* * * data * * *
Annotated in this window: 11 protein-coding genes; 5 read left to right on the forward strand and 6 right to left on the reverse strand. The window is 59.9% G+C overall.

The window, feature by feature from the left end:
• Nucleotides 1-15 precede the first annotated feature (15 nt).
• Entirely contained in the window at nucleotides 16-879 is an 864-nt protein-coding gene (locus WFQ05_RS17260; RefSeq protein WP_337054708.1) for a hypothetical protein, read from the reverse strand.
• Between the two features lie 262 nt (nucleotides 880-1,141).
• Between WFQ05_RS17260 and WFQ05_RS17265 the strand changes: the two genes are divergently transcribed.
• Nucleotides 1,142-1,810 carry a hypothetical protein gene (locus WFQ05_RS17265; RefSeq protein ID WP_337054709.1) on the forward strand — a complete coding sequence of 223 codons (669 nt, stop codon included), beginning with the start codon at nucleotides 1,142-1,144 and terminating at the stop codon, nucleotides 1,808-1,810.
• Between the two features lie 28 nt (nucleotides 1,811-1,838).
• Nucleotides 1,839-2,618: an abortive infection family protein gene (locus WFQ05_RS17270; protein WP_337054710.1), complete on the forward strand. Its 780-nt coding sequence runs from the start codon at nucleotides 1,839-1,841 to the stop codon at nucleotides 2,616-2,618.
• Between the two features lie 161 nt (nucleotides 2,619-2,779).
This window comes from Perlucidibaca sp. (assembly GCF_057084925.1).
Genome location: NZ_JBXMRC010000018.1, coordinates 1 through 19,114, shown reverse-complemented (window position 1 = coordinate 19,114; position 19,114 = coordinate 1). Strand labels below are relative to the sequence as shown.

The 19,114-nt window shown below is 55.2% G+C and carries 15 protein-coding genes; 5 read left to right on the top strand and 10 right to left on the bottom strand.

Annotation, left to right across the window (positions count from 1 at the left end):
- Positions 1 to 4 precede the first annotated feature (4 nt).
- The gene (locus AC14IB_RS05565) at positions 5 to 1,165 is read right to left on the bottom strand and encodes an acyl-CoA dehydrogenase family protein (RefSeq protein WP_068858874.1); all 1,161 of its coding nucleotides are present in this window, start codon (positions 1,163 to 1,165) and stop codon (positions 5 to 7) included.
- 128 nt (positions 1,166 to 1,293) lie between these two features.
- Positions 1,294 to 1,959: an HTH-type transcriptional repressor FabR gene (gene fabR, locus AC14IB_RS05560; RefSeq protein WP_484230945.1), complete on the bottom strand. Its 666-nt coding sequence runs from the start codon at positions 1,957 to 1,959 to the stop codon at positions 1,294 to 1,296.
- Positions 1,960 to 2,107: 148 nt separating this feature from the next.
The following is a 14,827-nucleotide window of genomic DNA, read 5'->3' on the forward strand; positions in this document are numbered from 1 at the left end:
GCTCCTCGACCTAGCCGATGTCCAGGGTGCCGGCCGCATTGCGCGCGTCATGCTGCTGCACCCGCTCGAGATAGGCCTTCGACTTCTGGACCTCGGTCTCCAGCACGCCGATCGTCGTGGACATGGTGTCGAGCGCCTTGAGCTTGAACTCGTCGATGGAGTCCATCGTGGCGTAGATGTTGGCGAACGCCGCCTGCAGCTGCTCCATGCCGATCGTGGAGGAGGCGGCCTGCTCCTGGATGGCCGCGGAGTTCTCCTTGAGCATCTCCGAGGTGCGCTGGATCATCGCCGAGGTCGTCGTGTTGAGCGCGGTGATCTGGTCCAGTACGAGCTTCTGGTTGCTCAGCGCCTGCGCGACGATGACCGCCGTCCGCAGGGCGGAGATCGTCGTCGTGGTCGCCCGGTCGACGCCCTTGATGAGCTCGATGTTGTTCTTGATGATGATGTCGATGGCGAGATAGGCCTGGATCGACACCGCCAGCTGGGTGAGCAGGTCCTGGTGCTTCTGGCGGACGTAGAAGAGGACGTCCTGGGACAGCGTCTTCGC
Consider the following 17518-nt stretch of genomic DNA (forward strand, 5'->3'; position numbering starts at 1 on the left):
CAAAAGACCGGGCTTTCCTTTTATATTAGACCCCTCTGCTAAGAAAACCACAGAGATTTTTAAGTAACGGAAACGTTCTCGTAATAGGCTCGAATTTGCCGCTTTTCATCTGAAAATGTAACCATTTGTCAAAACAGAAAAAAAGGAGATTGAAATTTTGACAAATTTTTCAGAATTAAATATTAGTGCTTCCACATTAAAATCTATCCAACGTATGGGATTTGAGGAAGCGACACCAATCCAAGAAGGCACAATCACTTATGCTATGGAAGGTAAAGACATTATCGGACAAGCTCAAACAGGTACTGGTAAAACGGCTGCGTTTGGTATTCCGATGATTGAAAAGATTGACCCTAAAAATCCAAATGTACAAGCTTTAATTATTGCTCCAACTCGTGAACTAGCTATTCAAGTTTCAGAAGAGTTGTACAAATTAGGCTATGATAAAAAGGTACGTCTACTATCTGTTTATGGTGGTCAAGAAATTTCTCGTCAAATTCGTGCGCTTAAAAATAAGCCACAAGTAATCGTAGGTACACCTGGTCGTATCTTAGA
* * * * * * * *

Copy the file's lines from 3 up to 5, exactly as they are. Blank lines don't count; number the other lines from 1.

• Nucleotides 1-15 precede the first annotated feature (15 nt).
• Entirely contained in the window at nucleotides 16-879 is an 864-nt protein-coding gene (locus WFQ05_RS17260; RefSeq protein WP_337054708.1) for a hypothetical protein, read from the reverse strand.
• Between the two features lie 262 nt (nucleotides 880-1,141).